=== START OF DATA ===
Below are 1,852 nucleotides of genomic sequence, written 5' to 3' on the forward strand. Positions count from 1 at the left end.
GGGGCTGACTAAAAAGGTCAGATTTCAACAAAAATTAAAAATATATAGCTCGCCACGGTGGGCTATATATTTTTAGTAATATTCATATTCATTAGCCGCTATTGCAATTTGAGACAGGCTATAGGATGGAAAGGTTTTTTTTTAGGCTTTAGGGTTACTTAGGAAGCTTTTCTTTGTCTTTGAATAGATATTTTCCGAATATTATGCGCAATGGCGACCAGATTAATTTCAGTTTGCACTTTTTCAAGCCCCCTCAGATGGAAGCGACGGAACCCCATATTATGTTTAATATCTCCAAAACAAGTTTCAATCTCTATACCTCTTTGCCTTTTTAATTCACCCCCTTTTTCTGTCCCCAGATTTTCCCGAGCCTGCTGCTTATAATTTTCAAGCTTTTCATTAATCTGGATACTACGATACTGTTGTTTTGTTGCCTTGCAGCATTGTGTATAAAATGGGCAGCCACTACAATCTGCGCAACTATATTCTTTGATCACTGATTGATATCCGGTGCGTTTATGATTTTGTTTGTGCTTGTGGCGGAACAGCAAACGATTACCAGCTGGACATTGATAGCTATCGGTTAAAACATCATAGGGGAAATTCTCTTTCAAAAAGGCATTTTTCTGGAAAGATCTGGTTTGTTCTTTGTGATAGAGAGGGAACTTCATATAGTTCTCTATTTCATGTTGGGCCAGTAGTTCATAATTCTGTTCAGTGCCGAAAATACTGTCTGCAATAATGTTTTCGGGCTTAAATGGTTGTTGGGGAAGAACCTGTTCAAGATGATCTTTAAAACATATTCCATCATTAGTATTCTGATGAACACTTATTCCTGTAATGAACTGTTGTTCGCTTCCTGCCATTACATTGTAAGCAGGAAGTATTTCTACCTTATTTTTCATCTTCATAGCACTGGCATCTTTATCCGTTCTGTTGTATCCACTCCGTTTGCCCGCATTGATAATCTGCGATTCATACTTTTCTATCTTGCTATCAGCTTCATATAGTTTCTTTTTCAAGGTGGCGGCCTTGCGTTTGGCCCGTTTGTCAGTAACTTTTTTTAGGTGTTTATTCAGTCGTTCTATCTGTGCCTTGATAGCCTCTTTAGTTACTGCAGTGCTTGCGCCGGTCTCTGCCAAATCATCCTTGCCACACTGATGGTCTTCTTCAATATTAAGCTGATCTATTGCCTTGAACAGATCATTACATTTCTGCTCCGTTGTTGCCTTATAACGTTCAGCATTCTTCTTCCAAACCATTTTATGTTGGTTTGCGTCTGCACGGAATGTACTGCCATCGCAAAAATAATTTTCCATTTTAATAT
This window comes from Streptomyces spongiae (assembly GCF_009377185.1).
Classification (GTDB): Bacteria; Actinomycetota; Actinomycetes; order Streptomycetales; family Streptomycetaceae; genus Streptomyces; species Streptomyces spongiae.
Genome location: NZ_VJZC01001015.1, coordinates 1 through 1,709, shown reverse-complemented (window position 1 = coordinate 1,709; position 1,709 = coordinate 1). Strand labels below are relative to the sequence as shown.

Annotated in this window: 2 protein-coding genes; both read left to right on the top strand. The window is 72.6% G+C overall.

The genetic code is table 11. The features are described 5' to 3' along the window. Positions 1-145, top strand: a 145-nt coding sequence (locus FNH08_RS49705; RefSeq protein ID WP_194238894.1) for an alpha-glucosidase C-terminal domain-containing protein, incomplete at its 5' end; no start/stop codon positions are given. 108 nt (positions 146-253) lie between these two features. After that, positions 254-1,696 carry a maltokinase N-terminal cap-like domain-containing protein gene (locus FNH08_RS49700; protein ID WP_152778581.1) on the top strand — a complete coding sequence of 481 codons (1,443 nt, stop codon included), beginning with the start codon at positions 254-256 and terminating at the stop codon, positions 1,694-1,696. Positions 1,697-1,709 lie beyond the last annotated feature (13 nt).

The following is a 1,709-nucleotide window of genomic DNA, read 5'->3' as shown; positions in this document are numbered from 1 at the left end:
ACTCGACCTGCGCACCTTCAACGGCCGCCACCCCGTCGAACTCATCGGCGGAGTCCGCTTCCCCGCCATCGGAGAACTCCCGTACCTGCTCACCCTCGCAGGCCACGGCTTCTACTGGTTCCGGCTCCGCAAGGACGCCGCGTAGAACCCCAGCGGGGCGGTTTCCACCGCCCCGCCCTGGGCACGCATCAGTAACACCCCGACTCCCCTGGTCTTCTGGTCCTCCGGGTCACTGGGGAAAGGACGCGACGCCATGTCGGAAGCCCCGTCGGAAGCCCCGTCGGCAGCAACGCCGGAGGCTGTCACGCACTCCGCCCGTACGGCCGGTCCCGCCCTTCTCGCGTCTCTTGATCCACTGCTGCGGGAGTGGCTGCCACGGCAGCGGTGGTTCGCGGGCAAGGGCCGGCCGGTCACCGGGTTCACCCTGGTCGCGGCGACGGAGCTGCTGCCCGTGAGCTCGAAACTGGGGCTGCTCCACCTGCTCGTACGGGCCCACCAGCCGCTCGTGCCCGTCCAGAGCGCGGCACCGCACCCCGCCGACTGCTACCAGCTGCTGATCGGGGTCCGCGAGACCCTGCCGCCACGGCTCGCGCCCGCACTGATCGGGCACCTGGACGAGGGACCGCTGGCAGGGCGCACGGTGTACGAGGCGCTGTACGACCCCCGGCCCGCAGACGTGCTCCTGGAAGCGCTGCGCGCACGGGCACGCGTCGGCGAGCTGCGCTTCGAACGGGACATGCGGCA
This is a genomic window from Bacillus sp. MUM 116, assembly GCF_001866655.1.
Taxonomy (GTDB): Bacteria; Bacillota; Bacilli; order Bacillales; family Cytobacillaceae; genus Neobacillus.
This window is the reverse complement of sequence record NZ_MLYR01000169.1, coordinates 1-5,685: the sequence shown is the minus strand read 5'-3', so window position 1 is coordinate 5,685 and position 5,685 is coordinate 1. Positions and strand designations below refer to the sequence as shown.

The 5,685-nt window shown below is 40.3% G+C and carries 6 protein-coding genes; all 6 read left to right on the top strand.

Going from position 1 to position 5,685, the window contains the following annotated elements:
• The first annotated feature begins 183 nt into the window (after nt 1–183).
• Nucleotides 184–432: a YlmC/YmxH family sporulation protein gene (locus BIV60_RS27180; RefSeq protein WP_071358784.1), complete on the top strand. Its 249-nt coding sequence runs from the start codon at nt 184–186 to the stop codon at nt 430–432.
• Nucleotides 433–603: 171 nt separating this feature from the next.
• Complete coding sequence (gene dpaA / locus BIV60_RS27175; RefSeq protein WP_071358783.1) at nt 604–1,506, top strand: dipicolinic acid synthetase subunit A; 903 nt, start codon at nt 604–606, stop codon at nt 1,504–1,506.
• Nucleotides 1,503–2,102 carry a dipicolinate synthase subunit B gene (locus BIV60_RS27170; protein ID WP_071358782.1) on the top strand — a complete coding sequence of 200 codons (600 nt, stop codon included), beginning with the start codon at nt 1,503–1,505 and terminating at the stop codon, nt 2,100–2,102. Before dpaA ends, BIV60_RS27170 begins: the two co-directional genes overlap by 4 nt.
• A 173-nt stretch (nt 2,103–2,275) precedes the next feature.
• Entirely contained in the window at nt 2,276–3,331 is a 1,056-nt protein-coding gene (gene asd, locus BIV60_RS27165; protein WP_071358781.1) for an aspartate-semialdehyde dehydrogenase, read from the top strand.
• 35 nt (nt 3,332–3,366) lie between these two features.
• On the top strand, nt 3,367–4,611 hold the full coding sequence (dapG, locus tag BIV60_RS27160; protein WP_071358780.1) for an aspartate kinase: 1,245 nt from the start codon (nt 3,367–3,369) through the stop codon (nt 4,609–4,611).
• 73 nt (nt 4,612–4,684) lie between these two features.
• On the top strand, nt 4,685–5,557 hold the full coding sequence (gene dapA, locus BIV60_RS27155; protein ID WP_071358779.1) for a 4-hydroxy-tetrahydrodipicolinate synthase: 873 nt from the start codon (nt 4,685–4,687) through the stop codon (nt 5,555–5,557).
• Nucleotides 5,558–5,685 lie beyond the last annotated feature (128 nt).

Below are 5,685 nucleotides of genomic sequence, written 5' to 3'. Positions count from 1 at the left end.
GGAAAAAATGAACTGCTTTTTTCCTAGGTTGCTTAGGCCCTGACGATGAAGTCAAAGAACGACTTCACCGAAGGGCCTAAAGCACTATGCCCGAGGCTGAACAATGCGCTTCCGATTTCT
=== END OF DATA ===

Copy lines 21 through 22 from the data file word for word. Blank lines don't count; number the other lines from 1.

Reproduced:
• Entirely contained in the window at nt 2,276–3,331 is a 1,056-nt protein-coding gene (gene asd, locus BIV60_RS27165; protein WP_071358781.1) for an aspartate-semialdehyde dehydrogenase, read from the top strand.
• 35 nt (nt 3,332–3,366) lie between these two features.